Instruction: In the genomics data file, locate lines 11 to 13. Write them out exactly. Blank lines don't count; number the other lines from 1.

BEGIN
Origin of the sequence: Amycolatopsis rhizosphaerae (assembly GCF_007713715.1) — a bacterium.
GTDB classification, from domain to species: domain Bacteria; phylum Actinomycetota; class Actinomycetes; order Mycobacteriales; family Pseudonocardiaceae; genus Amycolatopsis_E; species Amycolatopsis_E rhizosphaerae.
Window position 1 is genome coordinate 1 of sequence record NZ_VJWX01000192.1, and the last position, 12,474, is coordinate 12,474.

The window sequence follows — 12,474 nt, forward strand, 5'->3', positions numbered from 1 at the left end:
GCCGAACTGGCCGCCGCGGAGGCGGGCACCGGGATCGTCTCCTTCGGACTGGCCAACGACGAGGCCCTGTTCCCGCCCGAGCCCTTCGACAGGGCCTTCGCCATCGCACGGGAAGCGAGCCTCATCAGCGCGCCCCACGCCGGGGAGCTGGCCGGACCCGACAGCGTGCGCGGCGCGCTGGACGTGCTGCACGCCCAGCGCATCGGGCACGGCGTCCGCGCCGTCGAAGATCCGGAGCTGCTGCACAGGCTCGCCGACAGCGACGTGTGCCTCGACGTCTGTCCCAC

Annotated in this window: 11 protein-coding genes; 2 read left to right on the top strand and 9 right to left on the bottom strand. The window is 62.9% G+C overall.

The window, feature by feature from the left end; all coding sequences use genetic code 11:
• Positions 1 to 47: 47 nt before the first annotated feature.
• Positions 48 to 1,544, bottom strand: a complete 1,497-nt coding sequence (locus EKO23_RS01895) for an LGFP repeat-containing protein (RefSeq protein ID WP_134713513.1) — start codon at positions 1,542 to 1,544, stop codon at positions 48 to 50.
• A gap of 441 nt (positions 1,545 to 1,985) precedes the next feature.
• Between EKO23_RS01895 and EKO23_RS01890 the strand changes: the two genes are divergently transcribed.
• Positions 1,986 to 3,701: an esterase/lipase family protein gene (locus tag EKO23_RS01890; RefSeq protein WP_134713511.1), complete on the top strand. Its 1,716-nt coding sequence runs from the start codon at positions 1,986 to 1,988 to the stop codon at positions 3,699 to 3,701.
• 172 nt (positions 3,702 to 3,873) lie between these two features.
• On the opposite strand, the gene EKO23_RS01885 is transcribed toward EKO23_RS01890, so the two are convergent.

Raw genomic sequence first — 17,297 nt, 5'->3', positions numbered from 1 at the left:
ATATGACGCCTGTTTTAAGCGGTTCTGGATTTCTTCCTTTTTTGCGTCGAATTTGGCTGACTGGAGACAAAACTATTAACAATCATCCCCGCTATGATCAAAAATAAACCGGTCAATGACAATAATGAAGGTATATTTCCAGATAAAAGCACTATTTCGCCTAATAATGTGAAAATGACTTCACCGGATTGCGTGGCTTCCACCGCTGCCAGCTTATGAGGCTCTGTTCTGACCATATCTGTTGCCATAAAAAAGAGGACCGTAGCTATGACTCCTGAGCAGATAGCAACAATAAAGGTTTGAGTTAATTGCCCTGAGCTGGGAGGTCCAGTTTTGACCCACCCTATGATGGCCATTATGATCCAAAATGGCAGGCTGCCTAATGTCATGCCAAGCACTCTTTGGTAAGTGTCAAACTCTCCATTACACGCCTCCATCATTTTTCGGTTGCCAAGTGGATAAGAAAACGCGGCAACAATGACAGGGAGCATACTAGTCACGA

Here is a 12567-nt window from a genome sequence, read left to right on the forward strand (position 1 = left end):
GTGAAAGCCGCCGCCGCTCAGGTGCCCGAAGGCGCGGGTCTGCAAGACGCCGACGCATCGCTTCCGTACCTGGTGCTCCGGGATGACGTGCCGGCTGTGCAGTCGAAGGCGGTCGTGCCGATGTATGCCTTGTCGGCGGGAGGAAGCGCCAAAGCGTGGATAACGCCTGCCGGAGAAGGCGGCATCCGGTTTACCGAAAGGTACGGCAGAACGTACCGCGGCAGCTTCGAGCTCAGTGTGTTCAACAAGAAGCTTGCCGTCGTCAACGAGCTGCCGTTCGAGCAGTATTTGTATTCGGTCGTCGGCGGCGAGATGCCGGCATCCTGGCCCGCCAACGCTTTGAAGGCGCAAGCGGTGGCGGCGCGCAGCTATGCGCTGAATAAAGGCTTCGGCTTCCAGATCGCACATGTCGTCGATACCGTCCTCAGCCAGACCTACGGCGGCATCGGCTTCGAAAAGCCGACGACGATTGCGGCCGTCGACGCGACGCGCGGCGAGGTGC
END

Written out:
• Between EKO23_RS01895 and EKO23_RS01890 the strand changes: the two genes are divergently transcribed.
• Positions 1,986 to 3,701: an esterase/lipase family protein gene (locus tag EKO23_RS01890; RefSeq protein WP_134713511.1), complete on the top strand. Its 1,716-nt coding sequence runs from the start codon at positions 1,986 to 1,988 to the stop codon at positions 3,699 to 3,701.
• 172 nt (positions 3,702 to 3,873) lie between these two features.